On ‘Brooklyn Nine-Nine,’ Jake And Rosa Adjust To Post-Prison Life In ‘Kicks’

A review of tonight’s Brooklyn Nine-Nine coming up just as soon as I follow the flan…

When you do a big status quo-altering cliffhanger like Brooklyn ends its seasons with, there are usually two separate but equally important challenges. The first is to undo it, if not all the way, then enough to be able to keep making the version of the show everyone enjoyed pre-cliffhanger. The second is to decide how much impact it should have, if at all, on the stories going forward. And the series has varied both in how long it takes on the first, and how much it worries about the second. Jake’s undercover assignment in the mob was over within minutes of the season two premiere, and was only occasionally referenced after, where Holt was stuck in his PR job for a good chunk of season three, just as the squad was stuck on night shift for a while in season four.

The prison cliffhanger got undone relatively quickly, but “Kicks” suggests that busting Hawkins and exonerating Jake and Rosa hasn’t led to a full push of the reset button — that’s for the other Mike Schur network show, after all — as both of this week’s stories(*) deal with the ex-inmates readjusting to life in the free world.

(*) It’s amazing how the temporary absence of Gina has allowed the show to consistently streamline its storytelling so far this year. There are running gags for everyone, but each episode basically has an A-story centered around Jake and some combination of the other characters, and a B-story featuring everyone else. That’s generally a structure that’s served the show better than trying to squeeze three different stories into 21-odd minutes. I’ll be curious to see how the episodes are built once Chelsea Peretti’s back from maternity leave.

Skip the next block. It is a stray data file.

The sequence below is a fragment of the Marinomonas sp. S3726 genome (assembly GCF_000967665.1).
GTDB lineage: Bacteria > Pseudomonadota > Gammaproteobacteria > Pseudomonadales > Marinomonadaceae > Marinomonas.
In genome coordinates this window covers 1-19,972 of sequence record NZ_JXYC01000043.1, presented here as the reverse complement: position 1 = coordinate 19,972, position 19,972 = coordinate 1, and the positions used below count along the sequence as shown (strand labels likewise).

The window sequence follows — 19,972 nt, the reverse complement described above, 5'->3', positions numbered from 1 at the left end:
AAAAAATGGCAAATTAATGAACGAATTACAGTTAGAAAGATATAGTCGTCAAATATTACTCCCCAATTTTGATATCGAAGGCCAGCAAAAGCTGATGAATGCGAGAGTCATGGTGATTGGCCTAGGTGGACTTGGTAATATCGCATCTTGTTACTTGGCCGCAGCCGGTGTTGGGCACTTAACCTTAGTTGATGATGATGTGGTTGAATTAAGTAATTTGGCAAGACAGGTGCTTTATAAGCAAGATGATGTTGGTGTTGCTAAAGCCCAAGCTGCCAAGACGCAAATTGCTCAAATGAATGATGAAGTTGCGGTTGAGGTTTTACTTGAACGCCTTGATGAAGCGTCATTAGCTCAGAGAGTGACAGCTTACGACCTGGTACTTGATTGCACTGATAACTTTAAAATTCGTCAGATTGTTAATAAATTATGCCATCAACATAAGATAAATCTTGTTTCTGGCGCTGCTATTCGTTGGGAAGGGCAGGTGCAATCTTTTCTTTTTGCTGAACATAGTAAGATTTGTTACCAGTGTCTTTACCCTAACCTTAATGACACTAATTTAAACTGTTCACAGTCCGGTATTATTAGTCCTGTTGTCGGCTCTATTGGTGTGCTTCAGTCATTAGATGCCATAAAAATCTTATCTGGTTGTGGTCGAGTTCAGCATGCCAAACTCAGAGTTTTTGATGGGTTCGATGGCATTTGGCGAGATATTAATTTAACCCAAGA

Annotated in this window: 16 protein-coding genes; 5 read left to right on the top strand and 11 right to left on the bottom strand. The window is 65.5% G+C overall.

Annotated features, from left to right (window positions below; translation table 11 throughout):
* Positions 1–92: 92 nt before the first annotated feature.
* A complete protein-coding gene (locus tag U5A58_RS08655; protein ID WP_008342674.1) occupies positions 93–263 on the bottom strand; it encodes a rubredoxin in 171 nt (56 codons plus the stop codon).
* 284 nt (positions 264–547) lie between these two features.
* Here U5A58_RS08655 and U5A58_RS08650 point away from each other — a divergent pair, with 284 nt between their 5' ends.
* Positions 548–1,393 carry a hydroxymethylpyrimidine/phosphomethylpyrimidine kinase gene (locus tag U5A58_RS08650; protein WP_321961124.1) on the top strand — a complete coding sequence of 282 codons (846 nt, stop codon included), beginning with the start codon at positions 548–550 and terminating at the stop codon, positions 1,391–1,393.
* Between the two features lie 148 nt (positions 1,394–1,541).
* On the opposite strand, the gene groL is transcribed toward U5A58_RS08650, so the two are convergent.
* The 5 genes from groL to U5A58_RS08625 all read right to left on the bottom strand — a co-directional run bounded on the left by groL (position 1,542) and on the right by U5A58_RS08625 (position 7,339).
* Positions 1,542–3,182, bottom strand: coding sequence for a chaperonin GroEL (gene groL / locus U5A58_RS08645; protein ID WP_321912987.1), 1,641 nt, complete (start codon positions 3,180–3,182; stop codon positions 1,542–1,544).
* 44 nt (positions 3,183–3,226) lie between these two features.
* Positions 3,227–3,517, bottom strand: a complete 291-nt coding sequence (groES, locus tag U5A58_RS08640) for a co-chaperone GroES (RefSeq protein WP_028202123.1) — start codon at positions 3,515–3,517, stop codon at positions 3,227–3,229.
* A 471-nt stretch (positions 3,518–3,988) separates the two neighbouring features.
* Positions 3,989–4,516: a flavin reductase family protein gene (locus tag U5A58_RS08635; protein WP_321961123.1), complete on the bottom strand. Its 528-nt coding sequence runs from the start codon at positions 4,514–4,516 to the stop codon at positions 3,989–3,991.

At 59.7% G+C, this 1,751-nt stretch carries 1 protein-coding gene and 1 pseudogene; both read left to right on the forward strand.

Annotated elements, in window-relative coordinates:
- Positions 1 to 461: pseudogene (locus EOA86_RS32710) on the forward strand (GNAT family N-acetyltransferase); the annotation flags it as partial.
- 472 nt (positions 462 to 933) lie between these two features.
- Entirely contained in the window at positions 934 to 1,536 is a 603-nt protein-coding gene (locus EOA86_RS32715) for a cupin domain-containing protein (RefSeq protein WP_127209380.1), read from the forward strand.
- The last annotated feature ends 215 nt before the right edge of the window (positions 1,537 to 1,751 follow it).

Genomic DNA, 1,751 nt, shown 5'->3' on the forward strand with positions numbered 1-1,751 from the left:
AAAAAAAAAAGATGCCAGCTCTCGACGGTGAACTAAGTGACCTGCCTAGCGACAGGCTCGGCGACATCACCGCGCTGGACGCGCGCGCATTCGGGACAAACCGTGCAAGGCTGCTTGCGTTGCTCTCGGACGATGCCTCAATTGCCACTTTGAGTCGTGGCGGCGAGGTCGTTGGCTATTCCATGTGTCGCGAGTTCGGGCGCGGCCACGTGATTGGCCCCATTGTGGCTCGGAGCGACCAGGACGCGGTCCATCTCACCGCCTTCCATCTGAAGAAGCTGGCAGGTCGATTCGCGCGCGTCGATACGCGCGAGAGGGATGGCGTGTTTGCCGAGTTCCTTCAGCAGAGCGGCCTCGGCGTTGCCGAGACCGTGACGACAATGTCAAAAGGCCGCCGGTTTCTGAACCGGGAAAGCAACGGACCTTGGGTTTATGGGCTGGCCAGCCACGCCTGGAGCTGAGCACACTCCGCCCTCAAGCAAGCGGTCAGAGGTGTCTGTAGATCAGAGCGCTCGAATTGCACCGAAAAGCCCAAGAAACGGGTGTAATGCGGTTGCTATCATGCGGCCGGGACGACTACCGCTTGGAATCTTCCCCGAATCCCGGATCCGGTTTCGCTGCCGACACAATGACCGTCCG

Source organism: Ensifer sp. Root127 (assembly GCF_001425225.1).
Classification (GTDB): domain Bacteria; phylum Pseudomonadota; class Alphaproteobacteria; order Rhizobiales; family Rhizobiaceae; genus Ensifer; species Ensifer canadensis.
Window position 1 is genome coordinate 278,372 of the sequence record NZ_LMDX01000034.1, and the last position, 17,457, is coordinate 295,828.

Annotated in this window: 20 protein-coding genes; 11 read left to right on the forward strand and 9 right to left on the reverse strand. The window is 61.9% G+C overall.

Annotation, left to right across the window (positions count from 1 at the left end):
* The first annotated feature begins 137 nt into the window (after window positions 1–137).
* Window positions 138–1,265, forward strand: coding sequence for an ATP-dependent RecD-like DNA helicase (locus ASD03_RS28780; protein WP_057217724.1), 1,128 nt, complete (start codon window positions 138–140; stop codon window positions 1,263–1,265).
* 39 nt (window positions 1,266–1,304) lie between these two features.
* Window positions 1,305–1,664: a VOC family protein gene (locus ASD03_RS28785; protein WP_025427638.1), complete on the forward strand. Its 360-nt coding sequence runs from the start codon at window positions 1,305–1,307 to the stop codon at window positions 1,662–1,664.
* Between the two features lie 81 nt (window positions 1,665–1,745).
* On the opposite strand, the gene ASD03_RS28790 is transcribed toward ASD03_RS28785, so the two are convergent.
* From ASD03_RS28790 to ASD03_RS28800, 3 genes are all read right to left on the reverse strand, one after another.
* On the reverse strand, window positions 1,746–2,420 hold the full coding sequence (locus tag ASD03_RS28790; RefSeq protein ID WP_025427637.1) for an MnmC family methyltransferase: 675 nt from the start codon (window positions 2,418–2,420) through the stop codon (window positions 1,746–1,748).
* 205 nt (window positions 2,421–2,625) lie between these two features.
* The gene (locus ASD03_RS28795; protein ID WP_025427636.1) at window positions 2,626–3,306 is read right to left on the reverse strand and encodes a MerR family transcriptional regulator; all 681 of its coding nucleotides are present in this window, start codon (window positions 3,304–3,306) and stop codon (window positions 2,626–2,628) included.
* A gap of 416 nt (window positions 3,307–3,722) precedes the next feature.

Jake’s PTSD is tricky territory to explore for a goofy sitcom in general, and for this character in particular, since exploring his character’s inner darkness has never played to Andy Samberg’s many strengths. “Kicks” mostly plays it matter-of-factly, though: Jake tries to come back to active duty too soon, Holt suggests he’s not ready, and Holt is ultimately proven right. There’s no big meltdown, and still room for lots of silliness involving squatting and disguising and the threat of Jake turning into a “desk brother” with Scully and Hitchcock, but the story finds a way to acknowledge that this shouldn’t just be the same old Jake after all he went through in prison.

Rosa is, unsurprisingly, less fazed by her time behind bars than by what she realized about her relationship with Pimento during their forced separation. I’m on record as finding Pimento’s brand of crazy to be too much for this show, so I won’t really miss him (especially since Jason Mantzoukas is appearing on half the shows on TV right now, and fitting in better on them than he tends to here), and the prison story provided a good excuse to bring that coupling to a close. Just as Andre Braugher was carrying a lot of the comic load in the Jake plot, this was Terry’s time to shine, whether recalling his Japanese girlfriend’s unfaithfulness, refuting Rosa’s sexism accusations (“Terry loves women! Women be sane!”), or what’s now turned into a running gag about the redundant use of the word “female” (“A female woman? Was it a female woman?!?!”).

I’m ready for the show to get more back to normal, but sending two innocent characters to prison is a big enough deal that it seems fair, and even necessary, to spend some time on that even after they’re free. Nobody needs this show to turn into Rectify: The Sitcom, but there are ideas to explore, and evaluation pants to be worn.

What did everybody else think?

Alan Sepinwall may be reached at sepinwall@uproxx.com. He discusses television weekly on the TV Avalanche podcast. His new book, Breaking Bad 101, is on sale now.